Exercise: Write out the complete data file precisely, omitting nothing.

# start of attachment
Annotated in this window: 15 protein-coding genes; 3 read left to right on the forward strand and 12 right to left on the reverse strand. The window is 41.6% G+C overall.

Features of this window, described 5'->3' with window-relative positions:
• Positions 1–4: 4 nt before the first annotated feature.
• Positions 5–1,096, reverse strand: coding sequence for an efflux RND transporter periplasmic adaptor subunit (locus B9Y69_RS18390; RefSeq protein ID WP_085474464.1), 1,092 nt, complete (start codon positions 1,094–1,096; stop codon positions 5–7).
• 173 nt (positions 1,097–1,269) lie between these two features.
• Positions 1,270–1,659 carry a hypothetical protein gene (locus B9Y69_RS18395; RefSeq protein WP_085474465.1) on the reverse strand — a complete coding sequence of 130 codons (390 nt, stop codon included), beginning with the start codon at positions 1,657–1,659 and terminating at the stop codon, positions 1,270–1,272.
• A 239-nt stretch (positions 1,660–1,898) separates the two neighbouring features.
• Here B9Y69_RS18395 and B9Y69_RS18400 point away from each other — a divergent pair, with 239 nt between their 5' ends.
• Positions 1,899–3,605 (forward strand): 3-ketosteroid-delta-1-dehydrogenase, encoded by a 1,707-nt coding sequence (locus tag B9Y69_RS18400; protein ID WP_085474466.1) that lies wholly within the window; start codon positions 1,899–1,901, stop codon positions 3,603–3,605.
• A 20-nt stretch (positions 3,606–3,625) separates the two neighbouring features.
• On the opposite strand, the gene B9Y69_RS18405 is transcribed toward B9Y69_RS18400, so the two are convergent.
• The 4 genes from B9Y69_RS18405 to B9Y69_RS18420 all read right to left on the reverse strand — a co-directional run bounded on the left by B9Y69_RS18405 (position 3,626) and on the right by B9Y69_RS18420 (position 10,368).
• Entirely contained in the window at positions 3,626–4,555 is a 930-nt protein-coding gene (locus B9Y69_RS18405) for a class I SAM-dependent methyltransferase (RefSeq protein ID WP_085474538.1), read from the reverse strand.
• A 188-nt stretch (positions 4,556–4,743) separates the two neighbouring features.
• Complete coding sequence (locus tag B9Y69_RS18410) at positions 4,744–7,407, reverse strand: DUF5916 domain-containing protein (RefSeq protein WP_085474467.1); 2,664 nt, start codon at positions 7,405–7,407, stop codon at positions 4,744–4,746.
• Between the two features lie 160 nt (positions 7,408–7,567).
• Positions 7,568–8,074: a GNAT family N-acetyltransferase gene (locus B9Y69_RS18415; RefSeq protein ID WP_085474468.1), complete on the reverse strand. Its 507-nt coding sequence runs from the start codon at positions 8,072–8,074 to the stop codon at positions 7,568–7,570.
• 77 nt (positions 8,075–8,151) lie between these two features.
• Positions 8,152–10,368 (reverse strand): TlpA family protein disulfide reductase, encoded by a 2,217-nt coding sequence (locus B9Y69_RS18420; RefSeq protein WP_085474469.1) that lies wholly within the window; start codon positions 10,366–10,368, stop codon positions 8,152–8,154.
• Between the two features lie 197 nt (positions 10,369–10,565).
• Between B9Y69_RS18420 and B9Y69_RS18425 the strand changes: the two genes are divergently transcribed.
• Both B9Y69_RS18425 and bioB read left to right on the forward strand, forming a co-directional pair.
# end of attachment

Annotated in this window: 15 protein-coding genes; 3 read left to right on the forward strand and 12 right to left on the reverse strand. The window is 41.6% G+C overall.

Features of this window, described 5'->3' with window-relative positions:
• Positions 1–4: 4 nt before the first annotated feature.
• Positions 5–1,096, reverse strand: coding sequence for an efflux RND transporter periplasmic adaptor subunit (locus B9Y69_RS18390; RefSeq protein ID WP_085474464.1), 1,092 nt, complete (start codon positions 1,094–1,096; stop codon positions 5–7).
• 173 nt (positions 1,097–1,269) lie between these two features.
• Positions 1,270–1,659 carry a hypothetical protein gene (locus B9Y69_RS18395; RefSeq protein WP_085474465.1) on the reverse strand — a complete coding sequence of 130 codons (390 nt, stop codon included), beginning with the start codon at positions 1,657–1,659 and terminating at the stop codon, positions 1,270–1,272.
• A 239-nt stretch (positions 1,660–1,898) separates the two neighbouring features.
• Here B9Y69_RS18395 and B9Y69_RS18400 point away from each other — a divergent pair, with 239 nt between their 5' ends.
• Positions 1,899–3,605 (forward strand): 3-ketosteroid-delta-1-dehydrogenase, encoded by a 1,707-nt coding sequence (locus tag B9Y69_RS18400; protein ID WP_085474466.1) that lies wholly within the window; start codon positions 1,899–1,901, stop codon positions 3,603–3,605.
• A 20-nt stretch (positions 3,606–3,625) separates the two neighbouring features.
• On the opposite strand, the gene B9Y69_RS18405 is transcribed toward B9Y69_RS18400, so the two are convergent.
• The 4 genes from B9Y69_RS18405 to B9Y69_RS18420 all read right to left on the reverse strand — a co-directional run bounded on the left by B9Y69_RS18405 (position 3,626) and on the right by B9Y69_RS18420 (position 10,368).
• Entirely contained in the window at positions 3,626–4,555 is a 930-nt protein-coding gene (locus B9Y69_RS18405) for a class I SAM-dependent methyltransferase (RefSeq protein ID WP_085474538.1), read from the reverse strand.
• A 188-nt stretch (positions 4,556–4,743) separates the two neighbouring features.
• Complete coding sequence (locus tag B9Y69_RS18410) at positions 4,744–7,407, reverse strand: DUF5916 domain-containing protein (RefSeq protein WP_085474467.1); 2,664 nt, start codon at positions 7,405–7,407, stop codon at positions 4,744–4,746.
• Between the two features lie 160 nt (positions 7,408–7,567).
• Positions 7,568–8,074: a GNAT family N-acetyltransferase gene (locus B9Y69_RS18415; RefSeq protein ID WP_085474468.1), complete on the reverse strand. Its 507-nt coding sequence runs from the start codon at positions 8,072–8,074 to the stop codon at positions 7,568–7,570.
• 77 nt (positions 8,075–8,151) lie between these two features.
• Positions 8,152–10,368 (reverse strand): TlpA family protein disulfide reductase, encoded by a 2,217-nt coding sequence (locus B9Y69_RS18420; RefSeq protein WP_085474469.1) that lies wholly within the window; start codon positions 10,366–10,368, stop codon positions 8,152–8,154.
• Between the two features lie 197 nt (positions 10,369–10,565).
• Between B9Y69_RS18420 and B9Y69_RS18425 the strand changes: the two genes are divergently transcribed.
• Both B9Y69_RS18425 and bioB read left to right on the forward strand, forming a co-directional pair.